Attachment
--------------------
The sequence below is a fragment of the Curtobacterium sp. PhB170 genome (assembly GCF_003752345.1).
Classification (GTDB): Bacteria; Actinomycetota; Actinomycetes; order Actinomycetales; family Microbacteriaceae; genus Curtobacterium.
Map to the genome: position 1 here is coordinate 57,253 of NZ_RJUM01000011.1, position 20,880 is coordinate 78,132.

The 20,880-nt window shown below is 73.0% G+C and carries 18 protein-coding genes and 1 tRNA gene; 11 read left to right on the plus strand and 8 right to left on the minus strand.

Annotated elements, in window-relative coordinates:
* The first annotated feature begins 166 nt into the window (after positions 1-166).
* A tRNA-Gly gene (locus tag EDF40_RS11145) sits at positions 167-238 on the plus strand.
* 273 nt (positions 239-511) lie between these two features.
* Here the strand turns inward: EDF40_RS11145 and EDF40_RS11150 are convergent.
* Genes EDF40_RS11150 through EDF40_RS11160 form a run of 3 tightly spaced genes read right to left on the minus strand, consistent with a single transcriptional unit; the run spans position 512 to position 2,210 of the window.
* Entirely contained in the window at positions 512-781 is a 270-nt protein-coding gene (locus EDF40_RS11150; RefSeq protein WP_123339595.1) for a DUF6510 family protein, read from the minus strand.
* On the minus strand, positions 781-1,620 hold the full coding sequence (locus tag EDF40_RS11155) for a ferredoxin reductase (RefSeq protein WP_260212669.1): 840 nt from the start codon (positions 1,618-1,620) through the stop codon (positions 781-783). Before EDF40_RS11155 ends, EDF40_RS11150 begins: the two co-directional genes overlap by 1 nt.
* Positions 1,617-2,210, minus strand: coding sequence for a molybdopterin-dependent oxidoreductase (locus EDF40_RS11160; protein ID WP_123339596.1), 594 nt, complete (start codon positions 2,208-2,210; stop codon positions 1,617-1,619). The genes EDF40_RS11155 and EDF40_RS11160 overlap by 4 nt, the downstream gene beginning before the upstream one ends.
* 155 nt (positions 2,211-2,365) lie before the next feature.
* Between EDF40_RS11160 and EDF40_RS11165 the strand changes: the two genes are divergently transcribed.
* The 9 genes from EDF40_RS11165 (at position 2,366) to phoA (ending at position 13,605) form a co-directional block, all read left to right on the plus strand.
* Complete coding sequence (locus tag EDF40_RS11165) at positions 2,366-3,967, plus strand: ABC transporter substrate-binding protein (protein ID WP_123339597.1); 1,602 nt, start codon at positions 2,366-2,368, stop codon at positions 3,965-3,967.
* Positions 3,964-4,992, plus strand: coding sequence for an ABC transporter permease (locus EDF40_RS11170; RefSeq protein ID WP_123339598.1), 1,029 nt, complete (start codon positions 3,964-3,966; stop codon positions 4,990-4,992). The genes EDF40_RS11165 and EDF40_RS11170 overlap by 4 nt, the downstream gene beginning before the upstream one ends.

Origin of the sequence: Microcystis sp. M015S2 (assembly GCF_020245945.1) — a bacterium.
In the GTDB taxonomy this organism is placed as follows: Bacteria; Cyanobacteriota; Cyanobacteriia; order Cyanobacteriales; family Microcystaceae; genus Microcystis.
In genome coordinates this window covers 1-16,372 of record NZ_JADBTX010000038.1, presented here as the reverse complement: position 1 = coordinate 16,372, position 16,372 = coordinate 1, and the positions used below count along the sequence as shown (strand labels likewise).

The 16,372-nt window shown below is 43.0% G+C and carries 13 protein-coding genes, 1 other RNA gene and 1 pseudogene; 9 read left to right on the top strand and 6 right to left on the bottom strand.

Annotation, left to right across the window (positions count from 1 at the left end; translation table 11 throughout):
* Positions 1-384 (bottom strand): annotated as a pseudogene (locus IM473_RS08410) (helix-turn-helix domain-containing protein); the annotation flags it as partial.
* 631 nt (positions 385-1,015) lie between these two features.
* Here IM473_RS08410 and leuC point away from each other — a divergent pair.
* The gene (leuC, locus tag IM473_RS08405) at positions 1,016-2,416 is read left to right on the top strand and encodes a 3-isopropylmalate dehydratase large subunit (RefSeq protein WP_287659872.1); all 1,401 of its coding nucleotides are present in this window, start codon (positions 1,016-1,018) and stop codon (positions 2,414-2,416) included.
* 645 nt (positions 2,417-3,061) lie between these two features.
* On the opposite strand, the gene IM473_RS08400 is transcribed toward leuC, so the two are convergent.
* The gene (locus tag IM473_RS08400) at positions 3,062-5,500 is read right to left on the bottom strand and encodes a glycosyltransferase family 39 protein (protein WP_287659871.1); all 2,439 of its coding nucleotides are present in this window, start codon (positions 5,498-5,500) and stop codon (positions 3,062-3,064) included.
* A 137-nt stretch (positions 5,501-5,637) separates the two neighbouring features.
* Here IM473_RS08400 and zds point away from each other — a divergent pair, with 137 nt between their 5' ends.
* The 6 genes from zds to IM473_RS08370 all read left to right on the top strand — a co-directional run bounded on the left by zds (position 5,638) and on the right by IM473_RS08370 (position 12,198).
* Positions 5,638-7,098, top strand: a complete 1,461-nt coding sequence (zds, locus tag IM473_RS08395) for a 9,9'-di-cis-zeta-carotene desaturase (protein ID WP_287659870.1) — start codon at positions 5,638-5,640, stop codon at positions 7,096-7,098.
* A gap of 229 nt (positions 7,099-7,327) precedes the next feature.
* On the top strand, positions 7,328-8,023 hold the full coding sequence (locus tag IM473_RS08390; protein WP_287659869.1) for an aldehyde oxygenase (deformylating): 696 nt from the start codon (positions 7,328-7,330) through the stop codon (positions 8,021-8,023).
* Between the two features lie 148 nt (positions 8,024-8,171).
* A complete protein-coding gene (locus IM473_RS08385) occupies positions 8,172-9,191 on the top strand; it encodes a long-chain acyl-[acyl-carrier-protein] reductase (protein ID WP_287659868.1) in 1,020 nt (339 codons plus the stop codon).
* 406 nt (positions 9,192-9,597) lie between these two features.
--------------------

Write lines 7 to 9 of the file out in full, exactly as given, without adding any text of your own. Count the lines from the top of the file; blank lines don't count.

* A tRNA-Gly gene (locus tag EDF40_RS11145) sits at positions 167-238 on the plus strand.
* 273 nt (positions 239-511) lie between these two features.
* Here the strand turns inward: EDF40_RS11145 and EDF40_RS11150 are convergent.